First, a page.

Chesapeake Energy said it laid off 800 employees on Tuesday, including about 40 in its Fort Worth-based Barnett Shale office, in a move that the company’s new CEO said completed a broad reorganization.The Oklahoma City-based oil and gas producer said it will have about 11,000 employees after the layoffs, including 3,500 at its headquarters. About 640 of the layoffs were at Chesapeake’s sprawling hometown campus.The latest round of job cuts brought total departures from the company to about 1,200 since the start of the year. Last month, it cut 86 positions, and several senior executives had left previously including Julie Wilson, its top officer in the Barnett.Most of the cuts have come since Doug Lawler assumed the CEO’s post in June, following the resignation of co-founder Aubrey McClendon in April. Lawler soon launched a series of changes at the company aimed at bringing its debt and employment in line with its smaller operations.Chesapeake did not say how many workers it has remaining in the Barnett Shale, where it has field offices in Fort Worth and Cleburne. As of the end of last year, it said it employed about 500 locally, down from a reported peak of about 1,200 in about 2008 before natural gas prices collapsed.The company remains one of the largest natural gas producers in the Barnett Shale, generally running neck-and-neck with longtime leader Devon Energy. It is also the nation’s second-largest producer of natural gas behind Irving-based Exxon Mobil, which owns XTO Energy of Fort Worth.On Tuesday, Lawler said in a message to employees that the organizational restructuring he initiated “has concluded, and the initial transformation work is finished.” He said that by making those moves, “we have created a business built to deliver a sustainable and profitable future.”Chesapeake shares (ticker: CHK) slipped less than 1 percent Tuesday on average trading, but are up about 20 percent since Lawler took over. The company is scheduled to release its third-quarter earnings on Nov. 6.In the year’s first six months, it reported just more than $1 billion in net income, largely on the strength of gains on asset sales. Last year Chesapeake lost $594 million.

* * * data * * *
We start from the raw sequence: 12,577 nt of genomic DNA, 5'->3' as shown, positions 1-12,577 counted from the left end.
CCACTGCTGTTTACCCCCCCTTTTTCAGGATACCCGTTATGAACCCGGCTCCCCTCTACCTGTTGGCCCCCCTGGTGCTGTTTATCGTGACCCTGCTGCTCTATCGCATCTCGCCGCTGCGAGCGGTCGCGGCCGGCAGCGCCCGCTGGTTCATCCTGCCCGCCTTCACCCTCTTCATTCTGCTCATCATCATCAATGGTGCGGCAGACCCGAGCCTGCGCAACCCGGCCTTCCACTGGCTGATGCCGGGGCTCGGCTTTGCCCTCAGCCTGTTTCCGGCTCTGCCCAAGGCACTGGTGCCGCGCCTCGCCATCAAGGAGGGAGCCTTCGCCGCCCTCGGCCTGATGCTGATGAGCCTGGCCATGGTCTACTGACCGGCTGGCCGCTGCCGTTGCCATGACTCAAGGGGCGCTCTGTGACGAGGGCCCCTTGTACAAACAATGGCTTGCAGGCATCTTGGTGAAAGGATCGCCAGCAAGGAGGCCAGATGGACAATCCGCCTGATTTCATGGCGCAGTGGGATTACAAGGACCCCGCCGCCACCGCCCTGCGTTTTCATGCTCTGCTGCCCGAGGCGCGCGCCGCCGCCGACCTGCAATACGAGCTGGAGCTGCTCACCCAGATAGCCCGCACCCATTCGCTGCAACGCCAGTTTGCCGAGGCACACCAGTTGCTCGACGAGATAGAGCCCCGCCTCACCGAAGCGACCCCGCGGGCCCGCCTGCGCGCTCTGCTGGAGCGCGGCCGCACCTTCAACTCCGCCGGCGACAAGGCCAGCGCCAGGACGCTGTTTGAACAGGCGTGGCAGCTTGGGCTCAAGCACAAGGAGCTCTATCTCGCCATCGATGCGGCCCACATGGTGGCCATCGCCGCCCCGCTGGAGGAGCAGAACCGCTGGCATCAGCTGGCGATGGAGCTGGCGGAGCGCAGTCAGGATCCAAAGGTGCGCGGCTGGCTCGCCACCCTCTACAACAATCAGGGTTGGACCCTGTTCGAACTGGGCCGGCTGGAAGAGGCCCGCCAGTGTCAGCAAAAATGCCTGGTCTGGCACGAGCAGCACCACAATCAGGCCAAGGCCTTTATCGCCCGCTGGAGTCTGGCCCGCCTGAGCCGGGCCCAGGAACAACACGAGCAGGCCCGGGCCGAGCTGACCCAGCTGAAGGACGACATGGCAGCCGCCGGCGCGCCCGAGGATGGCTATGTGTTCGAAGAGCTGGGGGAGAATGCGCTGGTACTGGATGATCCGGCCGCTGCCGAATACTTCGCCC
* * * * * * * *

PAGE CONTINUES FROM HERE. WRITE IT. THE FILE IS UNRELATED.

Jim Fuquay, 817-390-7552 Twitter: @jimfuquay